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News Analysis: Japan's new PM tries to unify DPJ, but massive obstacles remain

(Xinhua)

09:49, August 31, 2011

TOKYO, Aug. 30 (Xinhua) -- Japan's parliament on Tuesday voted Yoshihiko Noda in the country's new premiership following his victory in presidential race of the Democratic Party of Japan on Monday.

The 54-year old former finance minister must rush into measures to bridge gaps among warring factions within the ruling DPJ, policies for reconstruction programs on the earthquake and tsunami- hit eastern seaboard, and craft an additional large-scale supplementary budget, while wooing major opposition parties which control the upper house in Japan's bicameral parliament.

NEW DPJ POWER BASE

Deflationary malaise, a strong yen and public debts amounting to over twice the size of Japan's gross domestic product, have also been passed down to Noda, a widely-known fiscal hawk. Noda needs the right team and allies in his own party, before he can contemplate making any headway.

Analysts believe such preconditions are just what his own power base may be lacking, which will in turn do harm to his government' s ability to address a number of urgent economic and social issues.

"He doesn't have much of a strong power base of his own and his election was essentially a compromise between two camps within his own party. So I think his premiership is launched from a position of weakness, expectations are low and I guess over the last five years, Japanese people have learnt not to expect too much from leadership change at the top," Dr. Jeff Kingston, Director Asian Studies, Temple University Japan, said in a recent radio program on the matter.

Noda has set about Tuesday aligning himself with key party players in an effort to curb the DPJ's infighting, which on a number of occasions has threatened to split the party and derail effective governance.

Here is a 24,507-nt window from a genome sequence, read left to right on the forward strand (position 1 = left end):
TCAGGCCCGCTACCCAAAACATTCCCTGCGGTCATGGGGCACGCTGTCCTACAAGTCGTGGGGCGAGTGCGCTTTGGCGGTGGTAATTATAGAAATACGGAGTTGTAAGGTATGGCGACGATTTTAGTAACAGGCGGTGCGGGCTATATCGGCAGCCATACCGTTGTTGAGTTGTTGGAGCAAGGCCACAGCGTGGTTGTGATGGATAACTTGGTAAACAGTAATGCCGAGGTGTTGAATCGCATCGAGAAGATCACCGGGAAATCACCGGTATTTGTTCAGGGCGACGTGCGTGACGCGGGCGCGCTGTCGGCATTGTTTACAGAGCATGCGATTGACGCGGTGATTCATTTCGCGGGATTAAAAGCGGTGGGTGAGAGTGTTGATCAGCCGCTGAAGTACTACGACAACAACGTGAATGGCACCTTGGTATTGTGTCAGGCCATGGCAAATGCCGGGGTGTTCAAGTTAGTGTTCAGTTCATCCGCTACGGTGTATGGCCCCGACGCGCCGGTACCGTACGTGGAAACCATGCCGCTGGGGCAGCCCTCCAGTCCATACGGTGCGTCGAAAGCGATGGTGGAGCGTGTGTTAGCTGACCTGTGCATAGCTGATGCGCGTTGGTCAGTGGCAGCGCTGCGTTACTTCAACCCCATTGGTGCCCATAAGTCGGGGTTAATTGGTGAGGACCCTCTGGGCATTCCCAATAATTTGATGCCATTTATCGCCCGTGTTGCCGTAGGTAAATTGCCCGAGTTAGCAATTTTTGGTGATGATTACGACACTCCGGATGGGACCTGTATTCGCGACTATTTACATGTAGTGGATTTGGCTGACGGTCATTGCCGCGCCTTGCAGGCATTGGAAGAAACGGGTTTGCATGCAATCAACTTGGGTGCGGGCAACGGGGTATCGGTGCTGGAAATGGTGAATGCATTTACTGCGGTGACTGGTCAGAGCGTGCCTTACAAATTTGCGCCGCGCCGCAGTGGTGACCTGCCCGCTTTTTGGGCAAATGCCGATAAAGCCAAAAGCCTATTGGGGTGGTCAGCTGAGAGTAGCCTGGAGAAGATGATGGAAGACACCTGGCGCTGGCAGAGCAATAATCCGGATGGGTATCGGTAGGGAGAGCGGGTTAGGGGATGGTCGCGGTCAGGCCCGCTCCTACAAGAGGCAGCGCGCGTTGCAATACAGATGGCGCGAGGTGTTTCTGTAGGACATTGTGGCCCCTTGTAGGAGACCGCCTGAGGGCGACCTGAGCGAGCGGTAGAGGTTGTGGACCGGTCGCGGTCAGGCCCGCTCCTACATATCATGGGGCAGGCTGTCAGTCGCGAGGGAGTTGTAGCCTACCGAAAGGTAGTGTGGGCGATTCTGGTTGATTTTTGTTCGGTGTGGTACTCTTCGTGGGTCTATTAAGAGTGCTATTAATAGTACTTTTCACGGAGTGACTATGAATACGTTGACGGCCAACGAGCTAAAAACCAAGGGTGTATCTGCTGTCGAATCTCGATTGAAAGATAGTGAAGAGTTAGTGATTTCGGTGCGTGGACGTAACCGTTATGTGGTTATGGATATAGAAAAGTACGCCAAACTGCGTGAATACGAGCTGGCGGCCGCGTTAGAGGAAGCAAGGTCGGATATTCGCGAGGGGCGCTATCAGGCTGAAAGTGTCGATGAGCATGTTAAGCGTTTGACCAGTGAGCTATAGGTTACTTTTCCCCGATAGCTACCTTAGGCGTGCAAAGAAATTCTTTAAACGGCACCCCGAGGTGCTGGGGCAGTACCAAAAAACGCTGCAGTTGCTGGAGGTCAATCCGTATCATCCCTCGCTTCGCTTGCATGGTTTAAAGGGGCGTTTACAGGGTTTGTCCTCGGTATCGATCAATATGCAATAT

The power base that Noda is essentially dealing with are to do with both supporters and opponents of Ozawa, DPJ's notorious power broker.

Prior to forming his new cabinet by Friday, or possibly next Monday at the latest, Noda has tapped Azuma Koshiishi, a senior lawmaker of the DPJ, to be the ruling party's secretary general.

Koshiishi, is currently leader of the caucus of DPJ legislators in the House of Councilors, and is known to have close ties with Ozawa, the "shadow shogun" of politics for his shady, wheeler- dealer style of back room dealings.

Appointing Koshiishi, despite not receiving his or Ozawa's backing in the presidential election, is a clear indication that Noda will either want to be another of Ozawa's political puppet, or is serious about mending fences to boost party unity, by not trying to further squeeze out the irrepressible Ozawa, who wholes sway over the DPJ's biggest intraparty group.

Koshiishi, himself a heavyweight politician, told the media Tuesday that after a period of long and careful consideration, that he will also make his utmost effort to restore harmony within a party previously on the brink of imploding.

In balancing the party political equation, Noda has also tapped former Foreign Minister Seiji Maehara, who ran against Noda in the presidential election, only to share his own power base with Noda to guarantee Noda's success over the Ozawa-backed trade minister Banri Kaieda, to become the DPJ's policy chief